Author Posts

May 29, 2014 at 12:17 pm

This Op-Ed by Roger Cohen (a veteran Brit journalist with a regular column for the NY Times) is a great intro to what’s wrong with capitalism.  Basically, he says (and the governor of the Bank of England agrees) that banking isn’t an end to itself, but a vehicle for progress.  Our society has come to value financialization – profits – above all, as opposed to what capital can do for our society.  Unfettered capitalism is a recipe for disaster in that it fuels ever-increasing inequal distribution of wealth (rich getting richer) and the associated wide-spread feeling that the system is rigged for the privileged (basically, the poor getting poorer, and pissed off).

I’m looking forward to reading Thomas Piketty’s Capital in the Twenty First Century, a 696-page tome written by a very well respected economist, which indicts the rising income inequality over the past couple of centuries as a non-self-correcting phenomenon.  His book has generated lots of buzz – the fact that this giant book is a best seller shows that people are very, very interested in this topic.  Anyone who’s read this book, let me know what you think.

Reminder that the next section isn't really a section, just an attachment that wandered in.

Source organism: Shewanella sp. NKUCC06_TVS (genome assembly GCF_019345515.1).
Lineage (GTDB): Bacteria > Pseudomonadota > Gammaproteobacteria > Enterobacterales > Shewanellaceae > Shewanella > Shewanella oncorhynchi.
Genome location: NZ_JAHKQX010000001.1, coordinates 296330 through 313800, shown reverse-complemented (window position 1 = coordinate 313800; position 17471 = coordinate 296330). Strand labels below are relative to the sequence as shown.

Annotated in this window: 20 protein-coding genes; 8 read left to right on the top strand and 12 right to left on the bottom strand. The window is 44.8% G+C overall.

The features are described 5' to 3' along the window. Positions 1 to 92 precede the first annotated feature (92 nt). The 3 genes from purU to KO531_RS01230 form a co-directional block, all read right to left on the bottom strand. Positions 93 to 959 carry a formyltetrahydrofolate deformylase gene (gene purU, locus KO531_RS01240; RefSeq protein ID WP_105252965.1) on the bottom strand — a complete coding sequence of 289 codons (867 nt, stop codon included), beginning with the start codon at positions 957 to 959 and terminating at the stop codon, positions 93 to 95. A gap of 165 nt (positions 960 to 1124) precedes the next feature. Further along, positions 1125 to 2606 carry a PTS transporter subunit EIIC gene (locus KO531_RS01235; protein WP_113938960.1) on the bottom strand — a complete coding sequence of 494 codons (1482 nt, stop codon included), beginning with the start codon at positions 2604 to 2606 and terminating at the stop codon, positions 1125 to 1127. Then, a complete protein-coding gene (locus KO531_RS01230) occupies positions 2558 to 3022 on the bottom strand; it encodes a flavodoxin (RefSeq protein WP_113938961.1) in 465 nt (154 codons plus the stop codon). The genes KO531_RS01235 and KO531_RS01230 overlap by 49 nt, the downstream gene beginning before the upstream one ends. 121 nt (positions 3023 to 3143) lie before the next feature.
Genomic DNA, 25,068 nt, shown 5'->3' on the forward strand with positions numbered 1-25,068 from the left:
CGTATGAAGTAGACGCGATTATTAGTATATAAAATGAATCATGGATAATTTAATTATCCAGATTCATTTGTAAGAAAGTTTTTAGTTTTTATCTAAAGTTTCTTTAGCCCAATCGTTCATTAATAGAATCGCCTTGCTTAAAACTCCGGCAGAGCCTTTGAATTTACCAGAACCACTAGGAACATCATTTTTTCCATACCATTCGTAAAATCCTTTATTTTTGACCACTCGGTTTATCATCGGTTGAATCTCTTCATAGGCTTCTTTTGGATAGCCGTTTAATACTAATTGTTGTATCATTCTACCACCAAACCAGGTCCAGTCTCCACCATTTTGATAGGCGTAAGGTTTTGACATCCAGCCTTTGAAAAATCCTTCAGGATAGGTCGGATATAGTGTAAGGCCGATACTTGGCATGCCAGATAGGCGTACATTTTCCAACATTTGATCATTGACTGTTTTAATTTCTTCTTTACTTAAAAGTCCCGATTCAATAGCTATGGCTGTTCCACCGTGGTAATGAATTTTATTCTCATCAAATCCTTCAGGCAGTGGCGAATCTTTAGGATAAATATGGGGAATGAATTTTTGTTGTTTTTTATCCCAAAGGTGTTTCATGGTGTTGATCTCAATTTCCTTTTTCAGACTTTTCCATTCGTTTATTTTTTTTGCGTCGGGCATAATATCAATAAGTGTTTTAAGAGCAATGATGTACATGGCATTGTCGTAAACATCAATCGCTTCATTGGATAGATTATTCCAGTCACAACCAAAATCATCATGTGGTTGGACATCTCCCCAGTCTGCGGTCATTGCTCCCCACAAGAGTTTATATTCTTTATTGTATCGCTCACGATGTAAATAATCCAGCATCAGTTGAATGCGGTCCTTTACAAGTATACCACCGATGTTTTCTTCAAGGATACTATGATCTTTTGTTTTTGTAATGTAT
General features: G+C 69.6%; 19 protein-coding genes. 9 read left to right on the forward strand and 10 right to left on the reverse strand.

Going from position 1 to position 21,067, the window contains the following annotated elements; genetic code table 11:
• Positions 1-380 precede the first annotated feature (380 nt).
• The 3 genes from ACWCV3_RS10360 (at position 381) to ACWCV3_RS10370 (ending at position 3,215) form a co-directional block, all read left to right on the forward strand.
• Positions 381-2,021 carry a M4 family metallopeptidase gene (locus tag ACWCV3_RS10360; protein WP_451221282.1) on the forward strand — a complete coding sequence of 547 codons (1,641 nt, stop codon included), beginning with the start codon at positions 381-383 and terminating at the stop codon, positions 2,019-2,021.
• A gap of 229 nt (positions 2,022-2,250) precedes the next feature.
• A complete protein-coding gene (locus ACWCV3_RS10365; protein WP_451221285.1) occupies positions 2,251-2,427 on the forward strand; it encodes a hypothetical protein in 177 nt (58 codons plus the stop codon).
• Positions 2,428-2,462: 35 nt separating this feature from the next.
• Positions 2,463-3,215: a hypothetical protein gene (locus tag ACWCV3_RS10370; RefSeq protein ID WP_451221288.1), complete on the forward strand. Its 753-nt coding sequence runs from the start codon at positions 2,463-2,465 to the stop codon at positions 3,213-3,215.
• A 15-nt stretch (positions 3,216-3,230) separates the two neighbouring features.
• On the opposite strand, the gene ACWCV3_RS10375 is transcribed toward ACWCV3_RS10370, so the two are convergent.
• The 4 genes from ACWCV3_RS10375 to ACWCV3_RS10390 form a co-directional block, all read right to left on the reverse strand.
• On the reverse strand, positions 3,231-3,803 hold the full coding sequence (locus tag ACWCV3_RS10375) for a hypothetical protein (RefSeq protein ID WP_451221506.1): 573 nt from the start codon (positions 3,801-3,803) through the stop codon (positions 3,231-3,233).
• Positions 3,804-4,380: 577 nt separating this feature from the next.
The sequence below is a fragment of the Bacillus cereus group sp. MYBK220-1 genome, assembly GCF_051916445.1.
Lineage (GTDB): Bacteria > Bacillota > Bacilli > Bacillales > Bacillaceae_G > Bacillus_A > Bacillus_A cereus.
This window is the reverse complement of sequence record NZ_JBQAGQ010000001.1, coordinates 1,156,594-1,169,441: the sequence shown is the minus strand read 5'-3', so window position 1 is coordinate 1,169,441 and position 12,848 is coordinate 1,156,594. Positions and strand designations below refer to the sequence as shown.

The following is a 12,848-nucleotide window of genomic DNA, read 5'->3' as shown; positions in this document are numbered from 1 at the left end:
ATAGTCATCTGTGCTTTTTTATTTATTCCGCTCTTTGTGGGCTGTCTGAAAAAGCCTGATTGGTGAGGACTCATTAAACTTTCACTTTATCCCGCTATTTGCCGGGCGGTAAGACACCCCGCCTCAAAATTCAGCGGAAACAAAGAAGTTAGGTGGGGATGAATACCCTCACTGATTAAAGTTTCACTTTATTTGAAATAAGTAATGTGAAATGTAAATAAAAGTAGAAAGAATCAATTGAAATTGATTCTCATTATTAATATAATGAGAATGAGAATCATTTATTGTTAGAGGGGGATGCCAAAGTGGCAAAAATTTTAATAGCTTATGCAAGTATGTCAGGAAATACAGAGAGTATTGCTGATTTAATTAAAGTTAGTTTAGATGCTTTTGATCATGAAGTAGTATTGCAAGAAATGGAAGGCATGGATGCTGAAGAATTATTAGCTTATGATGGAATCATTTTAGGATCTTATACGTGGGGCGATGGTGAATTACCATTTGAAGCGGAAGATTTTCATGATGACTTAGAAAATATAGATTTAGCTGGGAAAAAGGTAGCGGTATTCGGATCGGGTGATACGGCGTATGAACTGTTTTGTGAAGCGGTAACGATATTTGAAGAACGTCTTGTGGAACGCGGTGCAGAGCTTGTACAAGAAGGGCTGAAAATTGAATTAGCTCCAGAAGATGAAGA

June 25, 2014 at 9:00 pm

Wow, what a powerful metaphor—eating one’s own young. My stomach feels queasy. Unbridaled growth is extremely self-(and other) destructive. One of my favorite quotes is that of Edward Abbey who said: “growth for the sake of growth is the ideology of the cancer cell”. I’m still in total dismay that none of the investment banker criminals responsible for the subprime mortgage scandal and collapse of the economy have been imprisoned! Greed is a scary and powerful force, and one we often aren’t equipped to contend with both at the societal or personal level. When greed gets out of control or is rewarded we learn that it is something our culture values. The complex and potent economic forces at play can seem beyond our reach to influence. However, something that helps me cope with the powerlessness I often feel related to inequity and economic injustice, is to regularly practice generosity in whatever way I am able to at the time. I have found that in various periods in my life, especially when resources have been more scant, I am even better at being generous. The act of giving—of time, resources, the material, etc.-can be very grounding for me. And, while currently in a period of feeling squeezed, practicing giving or “paying it forward” reminds me that neither money nor the material are as significant as it often seems. For me, it’s just a matter of pushing just a little beyond my comfort zone and then I’m reminded that my own survival and happiness depends on so much more than money and things. There are some truly remarkable altruists, such as the shoe-shiner Kim posted about, but finding one’s own small way to connect with generous nature and spirit inherent in every one of us can be personally healing and contribute to a shift in our cultural values.